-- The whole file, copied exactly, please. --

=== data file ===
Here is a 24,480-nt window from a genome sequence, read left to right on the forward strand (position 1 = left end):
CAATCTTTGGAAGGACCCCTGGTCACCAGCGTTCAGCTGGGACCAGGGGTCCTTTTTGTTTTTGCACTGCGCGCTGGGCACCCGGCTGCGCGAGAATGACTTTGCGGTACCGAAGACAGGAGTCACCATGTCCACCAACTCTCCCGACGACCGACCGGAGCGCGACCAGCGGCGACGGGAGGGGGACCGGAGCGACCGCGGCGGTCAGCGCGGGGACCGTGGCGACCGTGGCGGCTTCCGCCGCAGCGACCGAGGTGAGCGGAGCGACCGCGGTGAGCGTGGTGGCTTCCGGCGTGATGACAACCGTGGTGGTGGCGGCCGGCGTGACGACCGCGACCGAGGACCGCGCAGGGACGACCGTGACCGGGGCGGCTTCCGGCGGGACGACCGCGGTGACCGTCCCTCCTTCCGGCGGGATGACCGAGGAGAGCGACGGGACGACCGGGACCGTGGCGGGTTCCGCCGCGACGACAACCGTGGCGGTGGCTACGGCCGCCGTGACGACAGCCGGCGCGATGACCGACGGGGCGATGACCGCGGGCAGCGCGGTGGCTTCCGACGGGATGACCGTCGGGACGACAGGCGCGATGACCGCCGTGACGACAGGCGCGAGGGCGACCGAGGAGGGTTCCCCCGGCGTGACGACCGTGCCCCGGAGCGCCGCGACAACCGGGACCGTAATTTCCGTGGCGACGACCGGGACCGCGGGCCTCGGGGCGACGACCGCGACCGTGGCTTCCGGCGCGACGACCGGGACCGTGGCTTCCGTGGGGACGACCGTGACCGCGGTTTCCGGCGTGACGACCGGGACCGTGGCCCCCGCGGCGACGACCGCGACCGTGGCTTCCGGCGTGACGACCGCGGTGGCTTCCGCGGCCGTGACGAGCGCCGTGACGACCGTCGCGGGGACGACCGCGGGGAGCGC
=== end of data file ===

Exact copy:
Here is a 24,480-nt window from a genome sequence, read left to right on the forward strand (position 1 = left end):
CAATCTTTGGAAGGACCCCTGGTCACCAGCGTTCAGCTGGGACCAGGGGTCCTTTTTGTTTTTGCACTGCGCGCTGGGCACCCGGCTGCGCGAGAATGACTTTGCGGTACCGAAGACAGGAGTCACCATGTCCACCAACTCTCCCGACGACCGACCGGAGCGCGACCAGCGGCGACGGGAGGGGGACCGGAGCGACCGCGGCGGTCAGCGCGGGGACCGTGGCGACCGTGGCGGCTTCCGCCGCAGCGACCGAGGTGAGCGGAGCGACCGCGGTGAGCGTGGTGGCTTCCGGCGTGATGACAACCGTGGTGGTGGCGGCCGGCGTGACGACCGCGACCGAGGACCGCGCAGGGACGACCGTGACCGGGGCGGCTTCCGGCGGGACGACCGCGGTGACCGTCCCTCCTTCCGGCGGGATGACCGAGGAGAGCGACGGGACGACCGGGACCGTGGCGGGTTCCGCCGCGACGACAACCGTGGCGGTGGCTACGGCCGCCGTGACGACAGCCGGCGCGATGACCGACGGGGCGATGACCGCGGGCAGCGCGGTGGCTTCCGACGGGATGACCGTCGGGACGACAGGCGCGATGACCGCCGTGACGACAGGCGCGAGGGCGACCGAGGAGGGTTCCCCCGGCGTGACGACCGTGCCCCGGAGCGCCGCGACAACCGGGACCGTAATTTCCGTGGCGACGACCGGGACCGCGGGCCTCGGGGCGACGACCGCGACCGTGGCTTCCGGCGCGACGACCGGGACCGTGGCTTCCGTGGGGACGACCGTGACCGCGGTTTCCGGCGTGACGACCGGGACCGTGGCCCCCGCGGCGACGACCGCGACCGTGGCTTCCGGCGTGACGACCGCGGTGGCTTCCGCGGCCGTGACGAGCGCCGTGACGACCGTCGCGGGGACGACCGCGGGGAGCGC